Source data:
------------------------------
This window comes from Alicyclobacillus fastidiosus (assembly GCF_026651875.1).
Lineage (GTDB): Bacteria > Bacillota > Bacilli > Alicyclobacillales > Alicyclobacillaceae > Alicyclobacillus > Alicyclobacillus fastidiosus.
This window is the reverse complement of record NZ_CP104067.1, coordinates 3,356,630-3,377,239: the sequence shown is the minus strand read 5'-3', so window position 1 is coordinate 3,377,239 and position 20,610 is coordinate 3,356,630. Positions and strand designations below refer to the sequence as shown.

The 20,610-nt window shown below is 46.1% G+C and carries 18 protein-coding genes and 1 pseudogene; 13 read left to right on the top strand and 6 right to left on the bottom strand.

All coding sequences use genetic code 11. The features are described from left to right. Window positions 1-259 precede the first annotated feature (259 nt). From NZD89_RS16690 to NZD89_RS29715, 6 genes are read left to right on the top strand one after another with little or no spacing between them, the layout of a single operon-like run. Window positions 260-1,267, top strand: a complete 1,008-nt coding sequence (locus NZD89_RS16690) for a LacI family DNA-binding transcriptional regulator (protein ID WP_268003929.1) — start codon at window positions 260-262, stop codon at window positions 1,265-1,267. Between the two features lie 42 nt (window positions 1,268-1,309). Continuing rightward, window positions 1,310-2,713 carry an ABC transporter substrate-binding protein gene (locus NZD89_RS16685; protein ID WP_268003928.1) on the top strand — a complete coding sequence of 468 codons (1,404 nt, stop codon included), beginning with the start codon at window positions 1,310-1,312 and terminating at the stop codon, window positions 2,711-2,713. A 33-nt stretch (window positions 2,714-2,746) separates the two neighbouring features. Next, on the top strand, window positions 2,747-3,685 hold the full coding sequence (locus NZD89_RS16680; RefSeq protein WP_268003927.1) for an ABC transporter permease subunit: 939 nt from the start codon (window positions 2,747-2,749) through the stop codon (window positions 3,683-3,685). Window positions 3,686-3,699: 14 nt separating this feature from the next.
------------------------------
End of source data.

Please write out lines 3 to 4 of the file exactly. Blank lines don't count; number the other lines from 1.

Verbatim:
This window is the reverse complement of record NZ_CP104067.1, coordinates 3,356,630-3,377,239: the sequence shown is the minus strand read 5'-3', so window position 1 is coordinate 3,377,239 and position 20,610 is coordinate 3,356,630. Positions and strand designations below refer to the sequence as shown.

The 20,610-nt window shown below is 46.1% G+C and carries 18 protein-coding genes and 1 pseudogene; 13 read left to right on the top strand and 6 right to left on the bottom strand.